Swinscow and Krog (1988) described African material of Bulbothrix hypocraea that deviated by being emaculate or weakly maculate, with cilia often seen only as “black nodes” in the margins and with ascospores 8.0–10.0 × 3.0–5.0 mm, including some saxicolous specimens. From their perspective, it is close to the type of Parmelia leptascea Zahlbruckner and Steiner (W!). Unfortunately, this material was not sent on loan from O for comparison, although requested several times. The authors present an illustration showing small cilia composed solely of the bulbs. Jungbluth (2006) supposed that these specimens might belong to a different taxon, for which the name Parmelia leptascea might be available as seen here. Indeed no marginal cilia in the Parmelia leptascea holotype (Fig. 8) have apices, even the most developed, usually restricted only to bulbs. These are also more abundant than those seen in typical specimens of Bulbothrix hypocraea. However, besides the saxicolous habit, the laciniae usually crowded and with a larger maximum width, and the cilia aspect, no other significant differences were found with Bulbothrix hypocraea, althought the maculae are evident despite the dark tone acquired in herbarium. The variations found may be merely due to the substrate. More material is needed for a decision about the status of this material and a proposition of a new combination regarding Parmelia leptacea.

The type collection of Parmelia proboscidea var. saxicola Cengia Sambo (FI!) consists of a ciliate Parmotrema specimen with submarginal, pustular soralia, and two fragments of Bulbothrix hypocraea (Fig. 9, marked B) that make up the majority of the collection. Therefore the latter are appointed here as the lectotype, as it is in accordance to the species protologue. The comments of Cengia Sambo (1938) suggest that she did not realize that the parts were from two different species. The author did not describe the material in detail, only commenting that the laciniae were variable, the smaller thalli being so because of being saxicolous.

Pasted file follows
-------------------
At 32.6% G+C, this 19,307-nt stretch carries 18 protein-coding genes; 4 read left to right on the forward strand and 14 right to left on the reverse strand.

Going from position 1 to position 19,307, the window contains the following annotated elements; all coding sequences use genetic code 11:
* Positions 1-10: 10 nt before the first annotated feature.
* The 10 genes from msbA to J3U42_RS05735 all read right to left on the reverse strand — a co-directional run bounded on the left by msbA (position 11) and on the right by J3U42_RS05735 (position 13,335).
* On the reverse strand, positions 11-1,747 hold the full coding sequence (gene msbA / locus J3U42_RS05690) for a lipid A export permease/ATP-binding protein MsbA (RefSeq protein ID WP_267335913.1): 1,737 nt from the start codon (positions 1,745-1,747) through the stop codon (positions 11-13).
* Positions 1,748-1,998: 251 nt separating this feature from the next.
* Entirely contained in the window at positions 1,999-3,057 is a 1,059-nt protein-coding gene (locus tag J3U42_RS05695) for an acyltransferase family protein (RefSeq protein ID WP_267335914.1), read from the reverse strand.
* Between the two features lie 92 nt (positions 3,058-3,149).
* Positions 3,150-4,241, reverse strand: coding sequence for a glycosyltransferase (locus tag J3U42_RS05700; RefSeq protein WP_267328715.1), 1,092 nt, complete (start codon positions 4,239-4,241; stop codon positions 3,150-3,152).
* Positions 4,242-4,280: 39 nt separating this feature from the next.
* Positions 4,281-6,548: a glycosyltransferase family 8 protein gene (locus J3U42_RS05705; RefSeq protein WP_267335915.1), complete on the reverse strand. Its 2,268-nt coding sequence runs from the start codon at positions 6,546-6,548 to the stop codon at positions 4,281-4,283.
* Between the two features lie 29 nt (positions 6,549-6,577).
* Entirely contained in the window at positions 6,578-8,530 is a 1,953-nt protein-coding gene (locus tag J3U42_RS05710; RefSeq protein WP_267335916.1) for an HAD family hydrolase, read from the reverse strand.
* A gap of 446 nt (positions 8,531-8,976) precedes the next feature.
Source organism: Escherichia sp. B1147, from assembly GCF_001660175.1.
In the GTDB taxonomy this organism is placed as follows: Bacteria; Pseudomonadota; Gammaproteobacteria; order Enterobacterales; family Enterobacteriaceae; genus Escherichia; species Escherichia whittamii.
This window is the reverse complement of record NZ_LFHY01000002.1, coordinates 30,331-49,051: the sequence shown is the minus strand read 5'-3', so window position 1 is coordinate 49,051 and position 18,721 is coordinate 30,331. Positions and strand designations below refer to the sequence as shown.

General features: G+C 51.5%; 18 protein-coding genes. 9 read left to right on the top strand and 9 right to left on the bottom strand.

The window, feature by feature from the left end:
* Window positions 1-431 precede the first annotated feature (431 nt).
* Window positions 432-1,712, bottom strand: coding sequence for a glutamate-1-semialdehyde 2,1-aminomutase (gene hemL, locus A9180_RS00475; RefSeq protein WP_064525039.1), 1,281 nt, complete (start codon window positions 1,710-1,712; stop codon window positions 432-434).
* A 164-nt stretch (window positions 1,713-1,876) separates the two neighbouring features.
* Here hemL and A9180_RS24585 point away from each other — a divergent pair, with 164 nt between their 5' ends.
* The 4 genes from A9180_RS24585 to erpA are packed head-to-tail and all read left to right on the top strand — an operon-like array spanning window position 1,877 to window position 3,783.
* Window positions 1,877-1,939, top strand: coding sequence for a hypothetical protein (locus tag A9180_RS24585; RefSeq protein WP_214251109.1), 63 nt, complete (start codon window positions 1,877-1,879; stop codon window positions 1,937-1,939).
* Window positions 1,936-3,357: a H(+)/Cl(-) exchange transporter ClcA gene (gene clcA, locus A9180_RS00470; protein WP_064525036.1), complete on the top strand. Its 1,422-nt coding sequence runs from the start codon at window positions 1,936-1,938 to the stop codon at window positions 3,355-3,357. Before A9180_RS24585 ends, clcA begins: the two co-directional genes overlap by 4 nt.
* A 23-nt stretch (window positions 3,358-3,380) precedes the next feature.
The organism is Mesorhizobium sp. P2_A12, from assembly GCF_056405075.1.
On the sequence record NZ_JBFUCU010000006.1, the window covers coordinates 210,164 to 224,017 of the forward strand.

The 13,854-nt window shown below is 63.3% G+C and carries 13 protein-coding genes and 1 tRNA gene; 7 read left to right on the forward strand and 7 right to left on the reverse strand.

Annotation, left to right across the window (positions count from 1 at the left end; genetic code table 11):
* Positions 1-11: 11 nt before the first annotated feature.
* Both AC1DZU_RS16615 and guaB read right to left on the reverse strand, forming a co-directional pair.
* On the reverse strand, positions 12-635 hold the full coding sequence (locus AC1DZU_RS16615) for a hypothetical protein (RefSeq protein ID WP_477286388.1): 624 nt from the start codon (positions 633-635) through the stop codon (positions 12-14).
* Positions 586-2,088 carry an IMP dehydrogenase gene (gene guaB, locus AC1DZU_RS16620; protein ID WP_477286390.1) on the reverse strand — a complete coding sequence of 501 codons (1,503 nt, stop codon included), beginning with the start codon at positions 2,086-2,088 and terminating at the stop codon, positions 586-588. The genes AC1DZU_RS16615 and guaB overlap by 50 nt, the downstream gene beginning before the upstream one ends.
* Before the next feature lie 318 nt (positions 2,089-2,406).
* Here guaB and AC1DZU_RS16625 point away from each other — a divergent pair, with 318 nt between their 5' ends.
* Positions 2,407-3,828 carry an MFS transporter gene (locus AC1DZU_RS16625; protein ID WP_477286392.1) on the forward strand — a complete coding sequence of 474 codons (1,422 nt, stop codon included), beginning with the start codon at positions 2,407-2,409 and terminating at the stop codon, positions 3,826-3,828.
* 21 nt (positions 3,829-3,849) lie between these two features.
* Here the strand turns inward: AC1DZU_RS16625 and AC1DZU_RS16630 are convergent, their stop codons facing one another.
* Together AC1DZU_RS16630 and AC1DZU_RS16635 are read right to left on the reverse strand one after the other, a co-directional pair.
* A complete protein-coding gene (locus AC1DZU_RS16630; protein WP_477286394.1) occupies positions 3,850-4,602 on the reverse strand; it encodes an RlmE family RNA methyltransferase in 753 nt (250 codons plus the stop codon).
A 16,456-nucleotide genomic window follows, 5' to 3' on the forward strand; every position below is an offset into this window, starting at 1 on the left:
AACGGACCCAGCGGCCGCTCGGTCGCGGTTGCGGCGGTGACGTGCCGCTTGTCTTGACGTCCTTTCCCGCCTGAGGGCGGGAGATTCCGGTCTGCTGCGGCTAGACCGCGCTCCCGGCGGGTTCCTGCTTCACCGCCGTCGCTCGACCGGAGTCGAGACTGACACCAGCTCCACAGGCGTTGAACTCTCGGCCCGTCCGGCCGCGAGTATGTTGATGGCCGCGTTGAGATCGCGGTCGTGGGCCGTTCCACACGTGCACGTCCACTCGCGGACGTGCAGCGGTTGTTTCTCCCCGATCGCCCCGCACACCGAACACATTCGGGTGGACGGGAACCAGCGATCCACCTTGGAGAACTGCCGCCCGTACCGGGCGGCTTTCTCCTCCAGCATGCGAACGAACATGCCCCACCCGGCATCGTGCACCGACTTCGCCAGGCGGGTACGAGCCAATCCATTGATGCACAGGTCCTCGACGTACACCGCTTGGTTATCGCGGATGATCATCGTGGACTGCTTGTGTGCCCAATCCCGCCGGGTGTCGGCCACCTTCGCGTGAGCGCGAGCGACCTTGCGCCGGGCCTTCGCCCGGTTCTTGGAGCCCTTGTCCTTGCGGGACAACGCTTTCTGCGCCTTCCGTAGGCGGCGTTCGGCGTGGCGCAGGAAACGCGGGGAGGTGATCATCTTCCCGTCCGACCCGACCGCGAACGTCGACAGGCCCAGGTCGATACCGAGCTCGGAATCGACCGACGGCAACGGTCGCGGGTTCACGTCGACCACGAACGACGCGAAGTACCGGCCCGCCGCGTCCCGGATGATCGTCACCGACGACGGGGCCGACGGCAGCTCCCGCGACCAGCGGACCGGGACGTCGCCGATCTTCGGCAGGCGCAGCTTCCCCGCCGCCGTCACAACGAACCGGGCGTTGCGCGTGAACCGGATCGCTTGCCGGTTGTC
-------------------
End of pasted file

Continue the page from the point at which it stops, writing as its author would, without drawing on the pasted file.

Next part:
Bulbothrix setschwanensis (Zahlbruckner) Hale differs by the absence of cortical maculae and by larger ascospores 12.0−19.0 × 6.0−9.0 µm. Hale (1976a) distinguished this species from Bulbothrix hypocraea in his key also by the width of the laciniae, but although there is a tendency for specimens of Bulbothrix setschwanensis to have wider laciniae, there are specimens with laciniae the same width typically found in specimens of Bulbothrix hypocraea, such as the holotype. Basically, the largest laciniae of Bulbothrix hypocraea are of about the same width as the smallest of Bulbothrix setchwanensis. The absence of maculae and the spore size are reliable characters to differentiate between the two species.

Bulbothrix linteolocarpa Marcelli was compared to Bulbothrix hypocraea by Jungbluth (2006). It differs clearly by the much narrower linear laciniae 0.2−0.5 (−0.8) mm wide, by the emaculate upper cortex, and by the cilia with smaller bulbate bases and longer apices. The apothecia are also different in shape, being flatter and usually stretched over the laciniae.

Among other similar species, Bulbothrix sensibilis (Steiner & Zahlbruckner) Hale was compared to Bulbothrix hypocraea by Hale (1976a) and Jungbluth (2006), and it differs by the black lower cortex with brown margins and by the weaker maculae of the upper cortex. Bulbothrix subcoronata (Müller Argoviensis) Hale (G!) was compared to Bulbothrix hypocraea by Eliasaro (2001). The type material differs by a black lower cortex with brown margins, coronate apothecia containing smaller ascospores (5.0–7.5 × 4.0−5.5 mm) and medullary norstictic acid. Bulbothrix meizospora (Nylander) Hale was compared by Jungbluth (2006), and differs by the weaker maculae of the upper cortex, a black lower cortex with brown or black margins, and by the larger ascospores (12.0−22.0 × 9.0−14.0 µm).

Bulbothrix linteolocarpa Marcelli. Acta Botanica Brasilica 7(2): 42. 1993.

Mycobank: MB 458790

Figure 10
Holotype.

Brazil, Mato Grosso State, between Jaciara and São Vicente, km 313 of BR-364 highway, ca. 100 km ESE of Cuiabá, cerradão (savannah), on tree trunk, leg. Marcelli 8446, 2-VII-1980 (SP!).

Description.